Apple HealthKit will Integrate all of your mHealth Apps
in Mobile Health
by Chris Wiltz on June 2, 2014
With HealthKit for iOS 8, Apple wants to collect all of your digital health data in one place.
|Apple's Craig Federighi said that the company is working with a number of leading institutions to provide data for HealthKit
Back in March, a leak led to speculation that Apple was creating its own digital health platform – codenamed Healthbook. Today, in a keynote at the Apple Worldwide Devlopers Conference (WWDC) Craig Federighi, Apple's senior VP of software engineering, confirmed those rumors when he unveiled two new functions for the newly-released iOS 8 – HealthKit and Health.
“Developers have created a vast array of healthcare device and applications,” Federighi told the audience. “[But] up until now the information lives in silos.”
With HealthKit Apple wants to provide “a single place that applications can contribute to a composite profile of your activity and health.”
With its accompanying app, simply dubbed “Health,” which tracks the standard value metrics including calories and sleep, iOS 8 will be able to gather information from other third-party apps such as Nike+ onto a single platform to create a singular user health profile. Federighi however did not give details on how HealthKit might handle the same metrics from multiple platforms. For example, if a user gets a heart rate reading from more than one app or device how will HealthKit handle this data?
Federighi also announced that Apple is working with with Mayo Clinic to make HealthKit a true healthcare platform for patient monitoring. By creating a personal profile of each user's medical records in conjunction with HealthKit, the Mayo Clinic App will be able to check whether a reading (heart rate for example) falls with a patient's personal parameters. It can then contact a hospital proactively and notify a doctor if necessary.
“We believe Apple's HealthKit will revolutionize how the health industry interacts with people,” Dr. John H. Noseworthy, CEO of Mayo Clinic, was quoted as saying.”We are proud to be at the forefront of this innovative technology with the Mayo Clinic App”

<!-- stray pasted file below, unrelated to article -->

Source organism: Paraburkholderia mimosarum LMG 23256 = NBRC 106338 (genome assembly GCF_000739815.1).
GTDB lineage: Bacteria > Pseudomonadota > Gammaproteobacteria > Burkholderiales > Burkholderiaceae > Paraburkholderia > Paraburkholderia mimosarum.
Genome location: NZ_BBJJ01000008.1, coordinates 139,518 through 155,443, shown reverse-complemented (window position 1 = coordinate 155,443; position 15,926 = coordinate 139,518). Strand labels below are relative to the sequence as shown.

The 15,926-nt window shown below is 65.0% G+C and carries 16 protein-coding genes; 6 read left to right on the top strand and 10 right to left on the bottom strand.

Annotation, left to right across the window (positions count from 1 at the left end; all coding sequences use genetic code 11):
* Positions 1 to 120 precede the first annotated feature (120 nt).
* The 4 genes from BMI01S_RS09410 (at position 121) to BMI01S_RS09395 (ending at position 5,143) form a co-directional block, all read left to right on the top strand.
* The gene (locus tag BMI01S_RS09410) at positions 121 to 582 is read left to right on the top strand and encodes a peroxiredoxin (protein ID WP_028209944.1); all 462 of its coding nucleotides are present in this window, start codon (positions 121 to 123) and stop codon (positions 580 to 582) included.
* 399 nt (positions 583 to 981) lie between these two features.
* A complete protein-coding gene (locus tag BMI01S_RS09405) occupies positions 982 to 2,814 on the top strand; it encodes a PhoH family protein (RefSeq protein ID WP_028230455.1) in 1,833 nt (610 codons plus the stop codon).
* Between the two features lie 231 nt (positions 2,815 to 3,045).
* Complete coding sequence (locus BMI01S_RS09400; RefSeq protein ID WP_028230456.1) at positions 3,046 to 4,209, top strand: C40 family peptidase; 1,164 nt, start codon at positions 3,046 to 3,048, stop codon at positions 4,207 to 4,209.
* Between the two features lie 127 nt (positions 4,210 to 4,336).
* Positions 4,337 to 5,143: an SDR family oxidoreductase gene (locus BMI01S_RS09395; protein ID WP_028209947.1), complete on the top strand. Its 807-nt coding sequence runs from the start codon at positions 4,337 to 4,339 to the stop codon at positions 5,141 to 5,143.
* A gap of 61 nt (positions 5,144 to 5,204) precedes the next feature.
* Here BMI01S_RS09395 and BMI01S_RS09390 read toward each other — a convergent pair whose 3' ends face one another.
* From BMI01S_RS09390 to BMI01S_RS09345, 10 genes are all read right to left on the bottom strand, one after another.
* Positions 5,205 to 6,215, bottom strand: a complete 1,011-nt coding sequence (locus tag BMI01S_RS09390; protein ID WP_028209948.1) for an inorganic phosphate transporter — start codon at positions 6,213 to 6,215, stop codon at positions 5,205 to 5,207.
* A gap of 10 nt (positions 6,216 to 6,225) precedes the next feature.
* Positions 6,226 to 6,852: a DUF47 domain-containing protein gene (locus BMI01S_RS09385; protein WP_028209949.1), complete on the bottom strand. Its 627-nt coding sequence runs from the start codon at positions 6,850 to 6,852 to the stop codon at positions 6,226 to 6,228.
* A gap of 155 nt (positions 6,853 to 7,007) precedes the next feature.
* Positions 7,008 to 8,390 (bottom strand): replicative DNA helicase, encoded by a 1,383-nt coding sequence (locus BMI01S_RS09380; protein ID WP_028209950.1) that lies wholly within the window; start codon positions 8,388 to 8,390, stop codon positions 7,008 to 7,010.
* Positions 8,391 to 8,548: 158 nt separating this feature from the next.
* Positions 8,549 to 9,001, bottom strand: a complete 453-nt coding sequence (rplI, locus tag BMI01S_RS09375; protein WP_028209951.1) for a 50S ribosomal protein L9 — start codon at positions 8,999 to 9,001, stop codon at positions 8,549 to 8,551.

A recent string of layoffs at Nike
fueled speculation that the company was scaling back its Fuelband to focus more on integrating its Nike+ app with the new Apple platform, Federighi's mention that Nike was among the companies actively working to integrate with HealthKit falls right in line with this prediction.
Apple is very serious about its commitment to app developement and is working to make it even easier for developers of all types to enter the market. In the keynote Apple CEO Tim Cook said that there are currently 9 million registered developers creating apps for iOS and MAC – up 47% from last year – and 1.2 million apps currently available in the App Store. While certainly all of these apps are not healthcare related (estimates put that number at over 100,000) , numbers like this represent a need for an integrated hub like HealthKit when it's possible to have so many health apps on a sinle iPhone or iPad.
Apple also unveiled the latest release of its software development kit (SDK) which promises features that will only encourage more app developers. Cook called this new SDK “the biggest release since the launch of the App Store.” A new feature called TestFlight will let developers beta test their apps right through the App Store by inviting users to download apps and provide feedback. Apple also announced a new feature called Extensibility which will allow third-party apps to speak to each other and share information. Already this brings new potential for mHealth developers who may be able to create apps that draw from readings from other apps to provide deeper insights and new measurements.
iOS 8 will be released Fall of 2014.